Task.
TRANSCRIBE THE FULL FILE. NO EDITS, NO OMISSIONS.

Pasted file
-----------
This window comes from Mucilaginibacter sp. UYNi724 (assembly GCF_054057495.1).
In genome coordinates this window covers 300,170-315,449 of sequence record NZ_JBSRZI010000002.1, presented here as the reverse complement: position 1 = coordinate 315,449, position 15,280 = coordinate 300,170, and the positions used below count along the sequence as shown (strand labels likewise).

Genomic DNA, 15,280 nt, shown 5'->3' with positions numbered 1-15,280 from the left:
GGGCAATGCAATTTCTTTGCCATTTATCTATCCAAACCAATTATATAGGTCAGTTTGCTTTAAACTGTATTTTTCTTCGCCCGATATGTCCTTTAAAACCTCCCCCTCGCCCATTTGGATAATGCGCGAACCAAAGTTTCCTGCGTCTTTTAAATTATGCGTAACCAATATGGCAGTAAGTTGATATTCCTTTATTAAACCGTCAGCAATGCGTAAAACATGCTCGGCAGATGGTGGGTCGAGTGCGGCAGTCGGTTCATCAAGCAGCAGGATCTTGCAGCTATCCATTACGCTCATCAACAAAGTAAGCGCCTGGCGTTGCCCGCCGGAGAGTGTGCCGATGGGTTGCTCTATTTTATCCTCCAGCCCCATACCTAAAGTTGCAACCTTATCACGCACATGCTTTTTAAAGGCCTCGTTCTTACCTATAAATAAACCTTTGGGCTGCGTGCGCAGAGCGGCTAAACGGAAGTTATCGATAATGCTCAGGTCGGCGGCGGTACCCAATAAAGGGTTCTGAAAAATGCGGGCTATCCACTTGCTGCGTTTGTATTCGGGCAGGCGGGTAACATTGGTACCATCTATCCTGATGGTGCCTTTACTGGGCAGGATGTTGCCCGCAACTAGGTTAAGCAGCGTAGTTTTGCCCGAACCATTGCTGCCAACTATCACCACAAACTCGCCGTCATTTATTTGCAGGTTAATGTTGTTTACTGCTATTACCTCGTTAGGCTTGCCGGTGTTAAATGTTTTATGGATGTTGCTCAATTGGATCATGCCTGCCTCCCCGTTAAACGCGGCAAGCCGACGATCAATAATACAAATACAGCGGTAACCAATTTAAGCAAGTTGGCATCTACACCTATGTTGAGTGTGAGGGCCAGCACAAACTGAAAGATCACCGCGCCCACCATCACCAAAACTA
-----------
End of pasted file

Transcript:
This window comes from Mucilaginibacter sp. UYNi724 (assembly GCF_054057495.1).
In genome coordinates this window covers 300,170-315,449 of sequence record NZ_JBSRZI010000002.1, presented here as the reverse complement: position 1 = coordinate 315,449, position 15,280 = coordinate 300,170, and the positions used below count along the sequence as shown (strand labels likewise).

Genomic DNA, 15,280 nt, shown 5'->3' with positions numbered 1-15,280 from the left:
GGGCAATGCAATTTCTTTGCCATTTATCTATCCAAACCAATTATATAGGTCAGTTTGCTTTAAACTGTATTTTTCTTCGCCCGATATGTCCTTTAAAACCTCCCCCTCGCCCATTTGGATAATGCGCGAACCAAAGTTTCCTGCGTCTTTTAAATTATGCGTAACCAATATGGCAGTAAGTTGATATTCCTTTATTAAACCGTCAGCAATGCGTAAAACATGCTCGGCAGATGGTGGGTCGAGTGCGGCAGTCGGTTCATCAAGCAGCAGGATCTTGCAGCTATCCATTACGCTCATCAACAAAGTAAGCGCCTGGCGTTGCCCGCCGGAGAGTGTGCCGATGGGTTGCTCTATTTTATCCTCCAGCCCCATACCTAAAGTTGCAACCTTATCACGCACATGCTTTTTAAAGGCCTCGTTCTTACCTATAAATAAACCTTTGGGCTGCGTGCGCAGAGCGGCTAAACGGAAGTTATCGATAATGCTCAGGTCGGCGGCGGTACCCAATAAAGGGTTCTGAAAAATGCGGGCTATCCACTTGCTGCGTTTGTATTCGGGCAGGCGGGTAACATTGGTACCATCTATCCTGATGGTGCCTTTACTGGGCAGGATGTTGCCCGCAACTAGGTTAAGCAGCGTAGTTTTGCCCGAACCATTGCTGCCAACTATCACCACAAACTCGCCGTCATTTATTTGCAGGTTAATGTTGTTTACTGCTATTACCTCGTTAGGCTTGCCGGTGTTAAATGTTTTATGGATGTTGCTCAATTGGATCATGCCTGCCTCCCCGTTAAACGCGGCAAGCCGACGATCAATAATACAAATACAGCGGTAACCAATTTAAGCAAGTTGGCATCTACACCTATGTTGAGTGTGAGGGCCAGCACAAACTGAAAGATCACCGCGCCCACCATCACCAAAACTA